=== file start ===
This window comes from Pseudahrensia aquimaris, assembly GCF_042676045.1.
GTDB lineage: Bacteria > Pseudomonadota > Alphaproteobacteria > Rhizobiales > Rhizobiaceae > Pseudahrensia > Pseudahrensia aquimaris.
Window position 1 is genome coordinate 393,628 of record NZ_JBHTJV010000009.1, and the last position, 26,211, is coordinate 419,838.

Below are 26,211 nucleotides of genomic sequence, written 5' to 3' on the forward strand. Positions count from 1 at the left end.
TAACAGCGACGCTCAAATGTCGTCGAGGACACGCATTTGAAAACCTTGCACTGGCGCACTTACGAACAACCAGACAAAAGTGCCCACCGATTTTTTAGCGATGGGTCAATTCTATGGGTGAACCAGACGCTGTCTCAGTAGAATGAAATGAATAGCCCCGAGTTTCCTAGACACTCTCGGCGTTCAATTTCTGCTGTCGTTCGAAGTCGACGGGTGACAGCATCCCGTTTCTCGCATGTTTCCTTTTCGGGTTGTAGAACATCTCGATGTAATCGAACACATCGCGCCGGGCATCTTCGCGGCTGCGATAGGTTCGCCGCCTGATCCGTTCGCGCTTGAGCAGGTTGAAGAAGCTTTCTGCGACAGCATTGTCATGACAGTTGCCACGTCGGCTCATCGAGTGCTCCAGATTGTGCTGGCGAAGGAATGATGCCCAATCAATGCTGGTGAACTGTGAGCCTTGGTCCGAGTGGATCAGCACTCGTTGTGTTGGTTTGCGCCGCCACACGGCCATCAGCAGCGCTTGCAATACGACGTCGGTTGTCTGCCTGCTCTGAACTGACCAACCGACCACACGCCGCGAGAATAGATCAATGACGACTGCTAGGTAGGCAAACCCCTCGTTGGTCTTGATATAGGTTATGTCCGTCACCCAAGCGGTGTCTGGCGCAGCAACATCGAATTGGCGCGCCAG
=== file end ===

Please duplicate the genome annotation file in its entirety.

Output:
This window comes from Pseudahrensia aquimaris, assembly GCF_042676045.1.
GTDB lineage: Bacteria > Pseudomonadota > Alphaproteobacteria > Rhizobiales > Rhizobiaceae > Pseudahrensia > Pseudahrensia aquimaris.
Window position 1 is genome coordinate 393,628 of record NZ_JBHTJV010000009.1, and the last position, 26,211, is coordinate 419,838.

Below are 26,211 nucleotides of genomic sequence, written 5' to 3' on the forward strand. Positions count from 1 at the left end.
TAACAGCGACGCTCAAATGTCGTCGAGGACACGCATTTGAAAACCTTGCACTGGCGCACTTACGAACAACCAGACAAAAGTGCCCACCGATTTTTTAGCGATGGGTCAATTCTATGGGTGAACCAGACGCTGTCTCAGTAGAATGAAATGAATAGCCCCGAGTTTCCTAGACACTCTCGGCGTTCAATTTCTGCTGTCGTTCGAAGTCGACGGGTGACAGCATCCCGTTTCTCGCATGTTTCCTTTTCGGGTTGTAGAACATCTCGATGTAATCGAACACATCGCGCCGGGCATCTTCGCGGCTGCGATAGGTTCGCCGCCTGATCCGTTCGCGCTTGAGCAGGTTGAAGAAGCTTTCTGCGACAGCATTGTCATGACAGTTGCCACGTCGGCTCATCGAGTGCTCCAGATTGTGCTGGCGAAGGAATGATGCCCAATCAATGCTGGTGAACTGTGAGCCTTGGTCCGAGTGGATCAGCACTCGTTGTGTTGGTTTGCGCCGCCACACGGCCATCAGCAGCGCTTGCAATACGACGTCGGTTGTCTGCCTGCTCTGAACTGACCAACCGACCACACGCCGCGAGAATAGATCAATGACGACTGCTAGGTAGGCAAACCCCTCGTTGGTCTTGATATAGGTTATGTCCGTCACCCAAGCGGTGTCTGGCGCAGCAACATCGAATTGGCGCGCCAG